Making it last a novel.., p.10

Making It Last - A Novella (Camelot Series), page 10


Making It Last - A Novella (Camelot Series)

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  And Tony interrupted, because it was too awful. “Shh, buddy, shh, that’s not going to happen.” He couldn’t take hearing his son’s worst fear and knowing it was the same as his. That they were the same, and he still wasn’t sure he could stop his marriage from sliding off the edge of the cliff.

  Even after last night, he wasn’t sure.

  He soothed his son and pulled up flight times on Amber’s phone.

  When Jacob was calm again, he said, “Put Grandma back on, okay? I’m going to have her help me get the plane tickets changed, and we’ll see if we can get Mommy home to you tonight before you go to bed.”

  “You, too, Daddy?”

  “Me, too, bud.”

  He spoke to Janet for a minute, asked her to take a look online for availability, and then got the customer service number from her. After they hung up, he booked the first flight home with open seats. It left early in the afternoon and would get them home right around Jake’s bedtime.

  They’d have to leave for the airport in a few hours. Too soon.

  Last night, he’d felt close to her. So sure of her, in a way that he hadn’t been since Jake was born.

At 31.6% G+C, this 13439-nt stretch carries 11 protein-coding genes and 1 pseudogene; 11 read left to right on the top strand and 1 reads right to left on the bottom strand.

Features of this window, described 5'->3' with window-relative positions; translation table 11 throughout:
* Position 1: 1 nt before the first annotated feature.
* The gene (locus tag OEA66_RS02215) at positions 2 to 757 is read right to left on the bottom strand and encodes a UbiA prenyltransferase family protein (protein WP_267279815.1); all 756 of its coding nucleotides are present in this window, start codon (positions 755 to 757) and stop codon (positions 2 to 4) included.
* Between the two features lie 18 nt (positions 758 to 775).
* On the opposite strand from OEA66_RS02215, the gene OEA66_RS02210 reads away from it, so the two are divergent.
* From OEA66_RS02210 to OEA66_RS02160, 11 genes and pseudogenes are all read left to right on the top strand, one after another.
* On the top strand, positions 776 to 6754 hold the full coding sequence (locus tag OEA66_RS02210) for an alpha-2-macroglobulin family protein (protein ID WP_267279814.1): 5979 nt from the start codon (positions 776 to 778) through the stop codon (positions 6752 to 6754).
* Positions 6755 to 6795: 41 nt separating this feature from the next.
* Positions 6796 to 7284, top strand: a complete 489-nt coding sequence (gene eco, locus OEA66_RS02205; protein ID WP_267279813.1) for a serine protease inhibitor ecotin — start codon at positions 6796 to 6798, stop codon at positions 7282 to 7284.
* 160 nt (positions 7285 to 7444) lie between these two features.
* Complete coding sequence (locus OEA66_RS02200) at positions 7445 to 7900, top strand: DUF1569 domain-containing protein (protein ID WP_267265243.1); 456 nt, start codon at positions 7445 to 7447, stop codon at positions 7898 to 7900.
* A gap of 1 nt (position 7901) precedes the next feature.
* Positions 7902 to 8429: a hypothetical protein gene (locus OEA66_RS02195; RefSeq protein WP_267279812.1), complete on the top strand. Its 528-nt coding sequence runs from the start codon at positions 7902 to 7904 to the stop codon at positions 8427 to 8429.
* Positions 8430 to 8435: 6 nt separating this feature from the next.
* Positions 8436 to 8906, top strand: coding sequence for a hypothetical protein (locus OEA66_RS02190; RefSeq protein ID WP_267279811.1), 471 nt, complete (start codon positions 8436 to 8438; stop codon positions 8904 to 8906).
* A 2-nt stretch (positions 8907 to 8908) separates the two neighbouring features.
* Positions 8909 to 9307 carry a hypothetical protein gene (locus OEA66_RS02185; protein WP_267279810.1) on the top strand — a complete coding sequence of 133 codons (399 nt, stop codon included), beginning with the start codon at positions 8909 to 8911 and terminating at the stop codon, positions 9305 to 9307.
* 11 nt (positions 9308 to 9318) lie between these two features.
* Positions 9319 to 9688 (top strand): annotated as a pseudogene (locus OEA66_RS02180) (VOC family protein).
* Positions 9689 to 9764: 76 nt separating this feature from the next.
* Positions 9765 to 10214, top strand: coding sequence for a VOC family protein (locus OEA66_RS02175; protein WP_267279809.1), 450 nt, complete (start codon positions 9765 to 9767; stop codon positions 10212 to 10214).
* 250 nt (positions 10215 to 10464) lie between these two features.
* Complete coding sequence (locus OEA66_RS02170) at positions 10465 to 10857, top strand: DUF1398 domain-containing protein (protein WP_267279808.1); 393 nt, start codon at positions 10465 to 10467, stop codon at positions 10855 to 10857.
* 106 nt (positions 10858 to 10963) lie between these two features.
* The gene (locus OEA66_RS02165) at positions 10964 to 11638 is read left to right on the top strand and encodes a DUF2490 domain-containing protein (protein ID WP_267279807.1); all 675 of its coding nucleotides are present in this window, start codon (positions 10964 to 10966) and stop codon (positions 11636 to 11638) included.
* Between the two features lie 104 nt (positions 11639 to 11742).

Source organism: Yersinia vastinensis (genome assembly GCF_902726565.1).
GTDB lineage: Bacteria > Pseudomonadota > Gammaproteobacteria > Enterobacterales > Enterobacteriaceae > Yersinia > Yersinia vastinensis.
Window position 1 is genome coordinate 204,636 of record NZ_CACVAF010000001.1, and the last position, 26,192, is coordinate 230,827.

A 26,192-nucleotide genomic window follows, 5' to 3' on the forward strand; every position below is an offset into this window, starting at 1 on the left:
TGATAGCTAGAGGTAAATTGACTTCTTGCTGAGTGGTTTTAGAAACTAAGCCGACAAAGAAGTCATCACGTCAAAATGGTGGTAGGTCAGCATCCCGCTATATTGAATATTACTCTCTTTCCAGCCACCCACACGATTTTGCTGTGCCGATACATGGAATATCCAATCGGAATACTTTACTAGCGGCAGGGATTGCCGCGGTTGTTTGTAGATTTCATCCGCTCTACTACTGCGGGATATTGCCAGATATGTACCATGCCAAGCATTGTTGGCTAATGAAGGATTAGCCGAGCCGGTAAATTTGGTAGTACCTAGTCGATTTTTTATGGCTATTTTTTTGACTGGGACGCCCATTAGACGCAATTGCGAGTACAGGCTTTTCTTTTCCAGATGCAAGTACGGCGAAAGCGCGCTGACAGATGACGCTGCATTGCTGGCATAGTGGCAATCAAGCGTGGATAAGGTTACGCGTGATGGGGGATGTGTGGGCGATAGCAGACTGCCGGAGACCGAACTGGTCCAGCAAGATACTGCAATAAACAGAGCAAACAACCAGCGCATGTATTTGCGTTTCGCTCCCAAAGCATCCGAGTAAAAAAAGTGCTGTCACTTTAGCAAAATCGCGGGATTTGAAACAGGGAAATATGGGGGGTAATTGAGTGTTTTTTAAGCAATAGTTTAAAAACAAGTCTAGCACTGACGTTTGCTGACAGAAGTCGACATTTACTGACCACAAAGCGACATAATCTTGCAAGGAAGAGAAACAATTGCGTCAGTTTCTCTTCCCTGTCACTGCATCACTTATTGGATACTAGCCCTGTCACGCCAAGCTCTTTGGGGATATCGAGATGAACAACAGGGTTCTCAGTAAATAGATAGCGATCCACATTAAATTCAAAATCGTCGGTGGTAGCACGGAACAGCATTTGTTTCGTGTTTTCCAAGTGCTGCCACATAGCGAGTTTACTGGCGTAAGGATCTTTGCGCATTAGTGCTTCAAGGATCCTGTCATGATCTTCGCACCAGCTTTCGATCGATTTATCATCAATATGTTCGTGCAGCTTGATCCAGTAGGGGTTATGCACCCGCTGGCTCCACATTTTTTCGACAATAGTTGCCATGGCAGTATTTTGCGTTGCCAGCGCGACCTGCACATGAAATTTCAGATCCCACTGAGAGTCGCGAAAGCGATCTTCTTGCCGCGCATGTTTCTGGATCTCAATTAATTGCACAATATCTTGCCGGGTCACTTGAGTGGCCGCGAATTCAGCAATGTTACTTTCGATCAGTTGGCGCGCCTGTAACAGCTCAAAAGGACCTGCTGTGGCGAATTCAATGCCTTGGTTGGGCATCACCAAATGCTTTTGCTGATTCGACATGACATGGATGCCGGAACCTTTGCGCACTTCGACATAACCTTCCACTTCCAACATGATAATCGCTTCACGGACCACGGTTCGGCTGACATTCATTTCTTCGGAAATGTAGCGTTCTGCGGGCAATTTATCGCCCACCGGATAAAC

Because it was Jake who had started the shift between them. Amber had been afraid to have a third baby—afraid, she’d said, that she would be consumed by another kid, that she would run out of energy, they would run out of love. And he’d been positive she was wrong. He was one of half a dozen Mazzara kids, used to thinking children ran in packs, that love would stretch as far as it had to.

  More than that, Tony had thought seven years ago that between him and Amber, they could do anything. Business was good. They had plenty of money—enough for him to build her a house as big as she deserved, as nice as she ought to have—and they’d had these two awesome kids who were amazing, smart, making fatherhood so much more fun than he’d thought it was going to be.

  He’d wanted to keep doing it. Turn great into better into fantastic.

  And he’d been daring himself, too. Go all in. Dig yourself in deeper, because you’re not going to fuck this up. You’re not hopeless, you’re not nothing, you’re not doomed to fail.

  Amber had given him faith that all those lessons of his early life were bullshit. He’d seen her with their sons and known that their boys weren’t going to grow up feeling like he had. He wasn’t going to be the kind of father his own dad had been. Even if he slipped, Amber would never let it happen.

  So he’d pushed her. He’d campaigned, buying frilly baby girl dresses and talking up how cute newborn babies were, how hot she looked when she was pregnant, how the boys would be happier with another sibling and they’d all entertain themselves. How much fun they could have trying for a baby.

  Amber had caved. Then Jake had come along and steamrolled over her at exactly the same time the economy was steamrolling over Tony.

  And he didn’t regret it. He couldn’t. He loved Jake so goddamn much it hurt. They’d made the best of it. But it had been a hell of a grind, these last six years. Three kids wasn’t fifty percent more than two. It was this whole other stratosphere of parenthood. Outnumbered. Outgunned.

  In those early months after Jake was born, when he was puking up everything he ate, not holding on to enough weight, never sleeping more than ninety minutes—usually more like forty-five—Amber had developed dark purple circles under her eyes and a steely sort of optimism that she wore like armor.